What Are Comments Sections?
First, comments sections on news organizations’ websites are a place for anyone with internet access to state their opinion about a particular story that was published.
These sections are simple technological ways for people to publicly discuss current events and today’s news with other people they may or may not know.
*WXOU IT/Web Director, Brendan McCoy, the purpose for these sections for WXOU is that “primarily it serves to get us immediate feed back and give people opportunity to let us know how we are doing, what they think of the events we are throwing and what they think of our music.”*
How Are They Useful?
For those of you who don’t know, journalists have to remain completely opinion and bias-free when writing and publishing their news stories. Therefore, comments sections help bring things to the table newsrooms simply can’t. According to Mark Brigg’s Journalism Next, public comments can bring “local expertise, interaction, discussion and a healthy exchange of ideas”.
Journalists also recognize that the audience does, and always will, choose what kind of journalism they want. So for this, comments sections give a place for the audience to give feedback on published stories which journalists can then use to better understand who their audience is and what their interests are. This helps lead to better stories and a happier audience.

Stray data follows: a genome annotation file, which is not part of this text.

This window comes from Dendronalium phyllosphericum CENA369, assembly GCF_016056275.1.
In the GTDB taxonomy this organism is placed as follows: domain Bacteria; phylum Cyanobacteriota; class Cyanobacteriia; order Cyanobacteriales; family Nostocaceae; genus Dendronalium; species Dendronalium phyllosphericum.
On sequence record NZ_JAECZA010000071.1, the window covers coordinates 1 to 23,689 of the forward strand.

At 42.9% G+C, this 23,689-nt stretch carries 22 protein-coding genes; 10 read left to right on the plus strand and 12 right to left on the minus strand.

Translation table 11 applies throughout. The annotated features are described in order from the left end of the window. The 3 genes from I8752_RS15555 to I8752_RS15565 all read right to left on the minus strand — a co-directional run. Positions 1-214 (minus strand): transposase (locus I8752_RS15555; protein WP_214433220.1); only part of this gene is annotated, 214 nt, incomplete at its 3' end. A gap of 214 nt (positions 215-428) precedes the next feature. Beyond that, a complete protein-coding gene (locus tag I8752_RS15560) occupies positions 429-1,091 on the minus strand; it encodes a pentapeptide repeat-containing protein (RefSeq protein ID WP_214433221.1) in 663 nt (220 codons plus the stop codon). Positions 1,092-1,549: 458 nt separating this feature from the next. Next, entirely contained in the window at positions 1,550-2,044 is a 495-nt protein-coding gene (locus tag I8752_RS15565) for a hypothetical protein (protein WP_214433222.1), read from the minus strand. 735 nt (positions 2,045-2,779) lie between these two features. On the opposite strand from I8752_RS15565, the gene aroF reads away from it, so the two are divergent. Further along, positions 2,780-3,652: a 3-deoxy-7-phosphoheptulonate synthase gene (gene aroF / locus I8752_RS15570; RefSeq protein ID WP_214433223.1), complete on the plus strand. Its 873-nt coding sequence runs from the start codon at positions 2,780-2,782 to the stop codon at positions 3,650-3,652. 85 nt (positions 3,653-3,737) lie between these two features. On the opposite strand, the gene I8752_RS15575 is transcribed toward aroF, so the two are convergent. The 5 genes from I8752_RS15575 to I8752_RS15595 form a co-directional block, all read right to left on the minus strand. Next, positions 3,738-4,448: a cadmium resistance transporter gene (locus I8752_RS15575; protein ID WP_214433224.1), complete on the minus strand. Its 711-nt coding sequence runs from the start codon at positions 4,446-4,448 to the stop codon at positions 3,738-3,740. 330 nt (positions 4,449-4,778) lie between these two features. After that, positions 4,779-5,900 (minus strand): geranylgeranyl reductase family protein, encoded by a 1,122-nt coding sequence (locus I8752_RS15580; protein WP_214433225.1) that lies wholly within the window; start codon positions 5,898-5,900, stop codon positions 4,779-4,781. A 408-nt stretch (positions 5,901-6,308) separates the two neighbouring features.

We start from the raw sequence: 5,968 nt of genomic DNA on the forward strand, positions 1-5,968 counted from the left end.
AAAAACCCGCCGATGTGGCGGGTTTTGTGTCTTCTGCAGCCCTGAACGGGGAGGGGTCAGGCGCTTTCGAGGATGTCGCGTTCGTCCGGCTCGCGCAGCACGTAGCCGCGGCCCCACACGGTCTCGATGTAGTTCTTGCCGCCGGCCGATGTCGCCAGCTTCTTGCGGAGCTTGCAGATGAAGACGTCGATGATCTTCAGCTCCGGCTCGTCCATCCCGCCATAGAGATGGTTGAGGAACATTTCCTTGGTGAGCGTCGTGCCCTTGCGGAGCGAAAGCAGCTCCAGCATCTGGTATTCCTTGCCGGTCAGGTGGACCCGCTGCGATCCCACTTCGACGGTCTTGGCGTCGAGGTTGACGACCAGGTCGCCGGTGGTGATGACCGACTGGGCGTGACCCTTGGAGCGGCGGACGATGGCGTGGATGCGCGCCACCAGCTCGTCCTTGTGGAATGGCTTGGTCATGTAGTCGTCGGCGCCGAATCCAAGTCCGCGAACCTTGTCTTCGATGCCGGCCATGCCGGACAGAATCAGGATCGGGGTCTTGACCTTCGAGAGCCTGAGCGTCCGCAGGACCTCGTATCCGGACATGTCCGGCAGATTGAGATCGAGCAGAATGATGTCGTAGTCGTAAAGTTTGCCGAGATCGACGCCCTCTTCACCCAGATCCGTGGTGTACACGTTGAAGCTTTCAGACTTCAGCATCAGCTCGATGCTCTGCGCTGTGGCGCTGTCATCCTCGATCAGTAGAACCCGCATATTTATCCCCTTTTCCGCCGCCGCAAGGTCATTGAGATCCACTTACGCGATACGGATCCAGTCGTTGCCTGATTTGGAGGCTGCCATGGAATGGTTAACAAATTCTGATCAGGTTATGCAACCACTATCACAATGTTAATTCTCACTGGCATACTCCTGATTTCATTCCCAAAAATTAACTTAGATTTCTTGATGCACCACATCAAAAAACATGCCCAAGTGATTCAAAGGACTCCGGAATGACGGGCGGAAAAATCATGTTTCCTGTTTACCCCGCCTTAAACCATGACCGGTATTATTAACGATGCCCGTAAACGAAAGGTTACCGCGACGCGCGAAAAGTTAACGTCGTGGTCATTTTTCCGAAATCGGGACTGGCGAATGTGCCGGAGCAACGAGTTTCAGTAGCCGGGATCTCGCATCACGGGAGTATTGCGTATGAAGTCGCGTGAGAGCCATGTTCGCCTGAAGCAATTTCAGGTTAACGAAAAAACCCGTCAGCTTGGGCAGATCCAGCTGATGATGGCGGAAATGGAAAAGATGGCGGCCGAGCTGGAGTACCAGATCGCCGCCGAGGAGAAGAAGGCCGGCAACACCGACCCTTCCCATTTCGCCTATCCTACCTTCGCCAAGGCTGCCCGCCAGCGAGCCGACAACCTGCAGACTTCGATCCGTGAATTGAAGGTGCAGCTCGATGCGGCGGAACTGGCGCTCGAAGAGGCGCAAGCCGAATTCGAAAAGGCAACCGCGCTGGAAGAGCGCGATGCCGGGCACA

Georgina Henry, former editor of the Guardian’s online commentary pages, wrote in 2010 that
“journalism without feedback, engagement, dispute and opinion from below the line no longer feels complete to me.”
*McCoy notes that comments can be useful to WXOU because”usually we’ll get feedback like “oh I really liked what this one person was playing” and we’ll take that into consideration.”*
So, What’s The Problem?
Believe it or not, comments sections are often filled with mean and hateful speech.
Breitbart News writer, Allum Bokhari, wrote in his article that, “most comment sections are vats of poison, filled with grammatically questionable rants at best and violent hate speech at worst.”
Online comments are often ignorant, racist, sexist, threatening, include swearing, or are otherwise worthless to the news organization and to anyone really.
Here I have a podcast interview with McCoy on his opinions on the impact of comments sections.
What Can Be Done?
Well, news organizations do have website managers that can be responsible for keeping an eye out for and filtering inappropriate and unacceptable comments. If a news story turn controversial, some may even turn off the comments completely in order to avoid further ugliness that could arise.
Briggs also mentions that many news websites have a link near each comment to allow other users to flag it as inappropriate. This becomes especially useful when traffic flow of comments becomes too fast, making it hard to go through and filter them all.